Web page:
It’s just doing hard time in a Russian gulag.
Last month three women from the Russian punk protest collective Pussy Riot were convicted of “hooliganism motivated by religious hatred” and sentenced to two years each in a prison work camp. No clemency was granted for having an awesome band name.
In an effort to parse out just exactly what hooliganism is, as defined by the Russian legal system, I looked to the all-seeing eye of the Internet, which framed it as “a gross violation of public order, showing a disrespect for society.” While perhaps a little vague and conspicuously convenient to interpretations benefiting the state, that definition may be the only element of the Pussy Riot proceedings that has any mooring to reality.
They’re a punk band. You know — marginalized, disenfranchised and demanding to be heard? Pointed disrespect and violations of public order are practically the entire job description.
The stunt that earned these women a prison sentence can be seen in a video where a bunch of masked girls overtake a Russian Orthodox cathedral variously genuflecting submissively and jumping around the dais defiantly. The footage was then set to a song whose title can be translated loosely as “Virgin Mother Please Banish Putin.”
That the Russian court has refused to consider the performance as a political protest and has instead determined it to be a religiously motivated hate crime is itself an interesting commentary on the coziness between the post-communist Putin camp and the de facto state religion; it is this relationship the group sought to comment on.
This bait-and-switch between religious and political protest is unfortunately at the low end of a grievous list of injustices exacted by the court whose recent ruling serves as a policy mandate from the Putin administration stating: Dissent is Still Verboten. The window dressings may have changed in the old soviet block but the view overlooking Red Square looks awfully familiar.
Sure, busting into a church to muck things up and disturb people while they worship is insensitive and crass. It’s also absolutely bound to happen under the thumb of a shapeshifting, undying, fascist junta whose domestic policy demands, effectively, “keep your mouth shut or else.”
Outside of supporting and repeating the cries of foul play that have issued forth from around the world, it seems that taking the Pussy Riot affair as a point of reflection is the most important and productive response to the situation. Mostly it comes down to the value of dissent in a society, the place of art and activism in trumpeting that dissent, and the importance of these efforts in generating productive discussions about how we should carry ourselves and respond to the task of building and maintaining communities, sometimes in the face of direct opposition.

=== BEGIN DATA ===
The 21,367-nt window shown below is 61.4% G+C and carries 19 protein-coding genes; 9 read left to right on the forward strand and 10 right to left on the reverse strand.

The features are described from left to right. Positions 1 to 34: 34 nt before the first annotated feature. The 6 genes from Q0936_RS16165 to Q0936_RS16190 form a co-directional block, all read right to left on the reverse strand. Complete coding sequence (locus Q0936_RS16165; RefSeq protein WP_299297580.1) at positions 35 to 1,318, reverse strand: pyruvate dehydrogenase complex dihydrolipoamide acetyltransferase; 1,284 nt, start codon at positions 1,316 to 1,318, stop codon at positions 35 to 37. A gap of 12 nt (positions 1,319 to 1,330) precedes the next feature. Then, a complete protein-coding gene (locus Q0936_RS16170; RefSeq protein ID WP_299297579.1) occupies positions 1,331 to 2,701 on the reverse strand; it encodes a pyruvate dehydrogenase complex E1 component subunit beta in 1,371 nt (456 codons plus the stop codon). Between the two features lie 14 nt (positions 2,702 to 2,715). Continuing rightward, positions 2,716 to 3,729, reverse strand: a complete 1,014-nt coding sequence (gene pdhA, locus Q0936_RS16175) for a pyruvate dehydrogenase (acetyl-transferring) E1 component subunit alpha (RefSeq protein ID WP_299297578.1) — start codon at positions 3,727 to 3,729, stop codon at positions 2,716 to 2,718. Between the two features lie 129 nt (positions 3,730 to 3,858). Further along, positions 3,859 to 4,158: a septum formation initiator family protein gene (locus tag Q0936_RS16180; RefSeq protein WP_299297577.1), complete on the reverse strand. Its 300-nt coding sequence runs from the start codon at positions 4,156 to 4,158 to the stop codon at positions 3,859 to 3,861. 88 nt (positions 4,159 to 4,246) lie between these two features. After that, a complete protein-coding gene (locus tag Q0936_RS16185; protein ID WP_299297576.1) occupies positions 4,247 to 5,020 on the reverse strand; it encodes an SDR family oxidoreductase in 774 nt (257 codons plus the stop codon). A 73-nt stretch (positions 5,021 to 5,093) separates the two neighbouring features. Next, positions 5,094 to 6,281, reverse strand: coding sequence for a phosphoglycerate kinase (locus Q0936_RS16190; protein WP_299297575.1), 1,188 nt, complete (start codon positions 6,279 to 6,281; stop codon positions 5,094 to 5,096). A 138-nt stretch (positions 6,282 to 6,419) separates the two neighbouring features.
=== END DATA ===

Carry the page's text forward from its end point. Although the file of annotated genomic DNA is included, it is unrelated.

An unbroken chain of dissent circumscribes human history from Socrates to the real Jesus Christo himself, from Galileo to R.W. Emerson, Emma Goldman to Anne Braden, Vaclav Havel to Angela Davis to Ai Weiwei to Patti Smith to Iraqi punks being executed by the moral police to Pussy Riot in a Moscow courtroom. Their arms are locked together and, like some sprawling geo-glyph that can only be seen from an airplane, it spells out “Equity. Humanity. Justice.”
Either I used to be in punk bands, or I just hung around them. I’ve never been much of a musical activist, and at this stage in my life, my punk impulse is generally reserved for little screeds that I leave lying around like wet firecrackers. From what I can tell, the punk ethic in America has been absorbed/diluted by the mainstream so much that when Republican vice presidential nominee Paul Ryan says his favorite band is Rage Against the Machine, it makes a blip on the “What did he just say?” radar screen roughly the size of an errant plastic bag or a lame pigeon; Gwen Stefani can somehow “legitimately” gesture vaguely back to punk bona fides while simultaneously representing most of what is totally depraved about late capitalist consumerism. A long, strange trip indeed.
All that said, Pussy Riot has shown us that there’s still room for music to be delivered as a clearly focused and broadly applicable traffic sign that reads, “Keep your eyes on the road. Something’s not right here.” Regardless of their methods, or even their motivations, the Pussy Riot trial has succeeded in highlighting Russia’s oppressive streak and, hopefully, in pointing to the same tendencies elsewhere.